Monthly Archives: March 2011

Learn About Additional Insured Issues And Indemnification Agreements And Get CLE!

Is your company an additional insured under another company’s insurance policies? Does your company issue certificates of insurance? Do you deal with indemnity agreements? Do you know whether indemnity agreements are covered by insurance? Would you like to learn the answers to these questions? Of course you would.

You’d like to hear about this from a commercial litigator and insurance coverage attorneys, wouldn’t you?

Plus, you’d like CLE credit for listening, wouldn’t you?

Well, say no more!

If you’re looking for all of that and more, organized and hosted by my good friends at HB Litigation Conferences, please join me for the:

Additional Insured Issues & Indemnification Agreements Teleconference

Date: April 14, 2011
Time: 2:00-3:40 PM, ET
Price: $169*
CLE Credit: 1.5-2 CLE Credits

  • Indemnification agreements
    • May a company be indemnified for its own negligence?
  • Additional insured coverage
    • How does a company become an additional insured?
    • What is the scope of additional insured coverage?
    • Who pays the deductible?
    • Is there insurance coverage for contractual indemnity agreements?
  • Assumption of liability
    • How does it differ from an indemnity agreement?
    • Does it survive a bankruptcy?

3:30 Question and Answer Session

3:40 Adjourn

Faculty
Timothy Delahunt, Esq., Kenney Shelton Liptak Nowak LLP, Buffalo, NY
Scott Godes, Esq., [formerly] Counsel Dickstein Shapiro LLP, Washington, DC
Michael Kurtis, Esq., Nelson Levine deLuca & Horst, Blue Bell, PA
Adam Shienvold, Esq., Eckert Seamans Cherin & Mellott, LLC, Harrisburg

Register Now!

Download the Registration Form and mail/fax/email it to us or call us at (484) 324-2755.

*This is valid for only one connection per firm/company location. Multiple attendees can listen in to the conference on that one connection for no additional charge (an additional CLE fee of $25 per additional listener will apply for those pursuing CLE credit, names required in advance). If more than one connection is used, you will be billed after the conference $169 per each additional connection used.

Disclaimer:

This blog is for informational purposes only. This may be considered attorney advertising in some states. The opinions on this blog do not necessarily reflect those of the author’s law firm and/or the author’s past and/or present clients. By reading it, no attorney-client relationship is formed. If you want legal advice, please retain an attorney licensed in your jurisdiction. The opinions expressed here belong only the individual contributor(s). © All rights reserved. 2011.

Note:  as a speaker at the conference, I will not be charged a fee related to the conference.

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“Is Your Company Prepared for Cyber Risk?”

Looking for a great article discussing cyber risk, the costs of cyber risk and data breaches, how companies and corporate boards are dealing with cyber risk, and a discussion about cyber insurance?  Then you should click here, to read a great article in Corporate Board Member Magazine, written by Chris Costanzo, “Is Your Company Prepared for Cyber Risk?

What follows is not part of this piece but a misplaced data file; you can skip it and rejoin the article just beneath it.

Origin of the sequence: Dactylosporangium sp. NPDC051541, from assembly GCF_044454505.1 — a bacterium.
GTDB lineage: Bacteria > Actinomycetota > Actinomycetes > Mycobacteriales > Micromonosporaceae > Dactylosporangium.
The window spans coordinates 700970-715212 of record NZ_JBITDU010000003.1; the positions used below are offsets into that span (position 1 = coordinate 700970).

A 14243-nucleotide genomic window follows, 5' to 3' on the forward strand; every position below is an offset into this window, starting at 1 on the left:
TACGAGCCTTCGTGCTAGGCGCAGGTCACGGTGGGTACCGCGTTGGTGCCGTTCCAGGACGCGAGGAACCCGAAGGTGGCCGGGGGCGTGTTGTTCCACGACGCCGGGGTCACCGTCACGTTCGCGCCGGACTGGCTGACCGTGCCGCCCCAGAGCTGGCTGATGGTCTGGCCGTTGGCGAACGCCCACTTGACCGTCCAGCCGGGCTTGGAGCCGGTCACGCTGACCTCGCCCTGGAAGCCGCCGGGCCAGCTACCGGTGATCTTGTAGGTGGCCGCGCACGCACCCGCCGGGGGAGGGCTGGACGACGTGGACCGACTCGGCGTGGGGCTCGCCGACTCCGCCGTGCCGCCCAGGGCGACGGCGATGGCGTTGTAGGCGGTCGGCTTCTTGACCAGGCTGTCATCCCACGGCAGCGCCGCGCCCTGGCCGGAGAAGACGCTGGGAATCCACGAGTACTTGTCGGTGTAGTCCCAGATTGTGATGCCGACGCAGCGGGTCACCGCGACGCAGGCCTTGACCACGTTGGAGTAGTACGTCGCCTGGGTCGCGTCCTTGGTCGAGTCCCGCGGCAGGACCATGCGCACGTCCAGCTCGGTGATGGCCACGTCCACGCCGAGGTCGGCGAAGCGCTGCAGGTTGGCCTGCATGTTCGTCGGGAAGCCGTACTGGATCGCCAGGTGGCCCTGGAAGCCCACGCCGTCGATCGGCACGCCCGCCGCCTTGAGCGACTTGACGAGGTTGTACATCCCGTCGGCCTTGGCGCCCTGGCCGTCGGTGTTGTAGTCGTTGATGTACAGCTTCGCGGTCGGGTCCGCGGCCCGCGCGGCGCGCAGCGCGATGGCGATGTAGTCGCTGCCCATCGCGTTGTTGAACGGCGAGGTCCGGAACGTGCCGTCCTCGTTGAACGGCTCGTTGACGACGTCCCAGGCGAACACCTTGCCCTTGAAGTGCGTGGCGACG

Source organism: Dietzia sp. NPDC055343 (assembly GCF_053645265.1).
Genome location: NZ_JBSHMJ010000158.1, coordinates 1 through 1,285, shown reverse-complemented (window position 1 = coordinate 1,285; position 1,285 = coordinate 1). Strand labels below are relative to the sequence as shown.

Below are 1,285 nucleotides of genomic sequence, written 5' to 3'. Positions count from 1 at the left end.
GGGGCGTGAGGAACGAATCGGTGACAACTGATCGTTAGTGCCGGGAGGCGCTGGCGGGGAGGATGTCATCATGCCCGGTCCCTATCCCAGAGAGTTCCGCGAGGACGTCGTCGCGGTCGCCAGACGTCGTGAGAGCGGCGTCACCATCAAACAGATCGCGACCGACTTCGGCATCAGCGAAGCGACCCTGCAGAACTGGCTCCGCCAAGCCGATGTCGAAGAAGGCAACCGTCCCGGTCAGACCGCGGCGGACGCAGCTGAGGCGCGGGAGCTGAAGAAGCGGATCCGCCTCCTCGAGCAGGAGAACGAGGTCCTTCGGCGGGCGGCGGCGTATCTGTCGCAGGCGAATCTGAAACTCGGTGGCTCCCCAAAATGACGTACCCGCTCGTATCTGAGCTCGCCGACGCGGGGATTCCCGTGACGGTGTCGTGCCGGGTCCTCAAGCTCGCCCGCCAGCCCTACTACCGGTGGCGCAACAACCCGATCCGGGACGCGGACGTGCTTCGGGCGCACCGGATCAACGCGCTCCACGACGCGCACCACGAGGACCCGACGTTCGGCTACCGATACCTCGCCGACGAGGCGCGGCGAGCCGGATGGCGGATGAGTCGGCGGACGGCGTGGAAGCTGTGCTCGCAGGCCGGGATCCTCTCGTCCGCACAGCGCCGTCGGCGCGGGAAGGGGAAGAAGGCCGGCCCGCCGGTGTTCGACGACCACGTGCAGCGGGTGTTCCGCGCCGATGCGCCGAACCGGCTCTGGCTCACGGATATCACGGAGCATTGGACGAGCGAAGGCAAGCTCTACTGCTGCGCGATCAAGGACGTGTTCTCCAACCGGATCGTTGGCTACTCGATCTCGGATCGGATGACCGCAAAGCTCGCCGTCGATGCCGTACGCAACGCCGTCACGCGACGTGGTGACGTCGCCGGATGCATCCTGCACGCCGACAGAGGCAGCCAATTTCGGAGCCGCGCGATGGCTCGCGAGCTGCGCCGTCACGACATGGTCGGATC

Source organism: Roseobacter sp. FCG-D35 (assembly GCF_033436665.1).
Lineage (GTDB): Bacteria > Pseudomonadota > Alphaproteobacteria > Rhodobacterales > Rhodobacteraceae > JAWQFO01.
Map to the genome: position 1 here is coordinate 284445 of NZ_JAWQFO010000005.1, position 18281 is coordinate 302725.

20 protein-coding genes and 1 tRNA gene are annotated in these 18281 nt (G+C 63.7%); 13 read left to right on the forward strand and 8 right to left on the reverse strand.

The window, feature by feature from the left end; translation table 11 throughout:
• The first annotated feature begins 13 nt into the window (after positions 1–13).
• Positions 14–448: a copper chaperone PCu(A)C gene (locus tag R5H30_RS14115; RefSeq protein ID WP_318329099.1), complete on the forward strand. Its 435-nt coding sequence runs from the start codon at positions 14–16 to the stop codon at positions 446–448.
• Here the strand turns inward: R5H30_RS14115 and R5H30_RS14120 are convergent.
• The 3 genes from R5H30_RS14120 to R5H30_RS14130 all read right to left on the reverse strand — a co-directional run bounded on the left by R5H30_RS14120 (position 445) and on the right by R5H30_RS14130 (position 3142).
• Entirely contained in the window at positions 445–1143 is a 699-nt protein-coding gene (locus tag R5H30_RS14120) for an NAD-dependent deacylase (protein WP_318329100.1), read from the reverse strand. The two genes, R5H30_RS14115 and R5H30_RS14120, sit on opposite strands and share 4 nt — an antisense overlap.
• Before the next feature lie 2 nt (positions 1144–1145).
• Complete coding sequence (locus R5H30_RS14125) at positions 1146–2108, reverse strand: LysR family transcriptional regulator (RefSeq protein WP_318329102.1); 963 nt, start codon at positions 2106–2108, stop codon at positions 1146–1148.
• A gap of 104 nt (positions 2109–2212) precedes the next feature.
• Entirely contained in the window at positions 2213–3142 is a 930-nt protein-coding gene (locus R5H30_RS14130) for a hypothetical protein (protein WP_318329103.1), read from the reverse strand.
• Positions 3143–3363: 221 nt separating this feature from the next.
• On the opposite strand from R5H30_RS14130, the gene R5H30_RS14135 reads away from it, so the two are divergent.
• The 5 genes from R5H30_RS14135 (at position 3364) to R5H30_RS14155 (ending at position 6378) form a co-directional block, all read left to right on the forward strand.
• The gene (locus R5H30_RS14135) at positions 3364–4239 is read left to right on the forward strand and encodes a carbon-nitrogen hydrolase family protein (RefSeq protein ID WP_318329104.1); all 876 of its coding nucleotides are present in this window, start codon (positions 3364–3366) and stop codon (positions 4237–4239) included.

The article’s lede is:

If directors think about cybercrime at all, they are apt to consider cases like Heartland Payment Systems or TJX Cos., in which hackers exposed millions of customer records. Actually, they should be contemplating Google, which accused an electronic spy ring based in China of unleashing sophisticated cyber attacks against its computer systems early last year.

The Google case is emblematic of a new type of cybercrime that is stealthier and potentially more harmful than the massive data breaches that were front-page news a few years ago. When hackers steal customer data, they do it quickly and move on, leaving companies with the administrative hassle of notifying customers.

It goes on to quote several thought leaders on cyber risk, including people who consult on cyber risk, remediation for data breaches and cyber threats, and lawyers who work on the area of insurance coverage for cyber risks.  Mr. Costanzo was nice enough to quote me in the article:

That’s not to say companies shouldn’t explore other options. “If you haven’t bought a cyber policy, you should absolutely look to other policies to see what other coverage could be available there,” says Scott Godes, [formerly] counsel at Washington, D.C.-based Dickstein Shapiro. Existing case law backs up the use of general liability or errors and omissions policies to cover cyber breaches, Godes says. “But I would be loathe to say, ‘Don’t buy a cyber policy,’ particularly as insurance companies get more savvy,” he adds.

The entire article is a great read if you have an interest in cyber security and cyber risk.  Click here to read the entire article, “Is Your Company Prepared for Cyber Risk?

Disclaimer:

This blog is for informational purposes only. This may be considered attorney advertising in some states. The opinions on this blog do not necessarily reflect those of the author’s law firm and/or the author’s past and/or present clients. By reading it, no attorney-client relationship is formed. If you want legal advice, please retain an attorney licensed in your jurisdiction. The opinions expressed here belong only the individual contributor(s). © All rights reserved. 2011.

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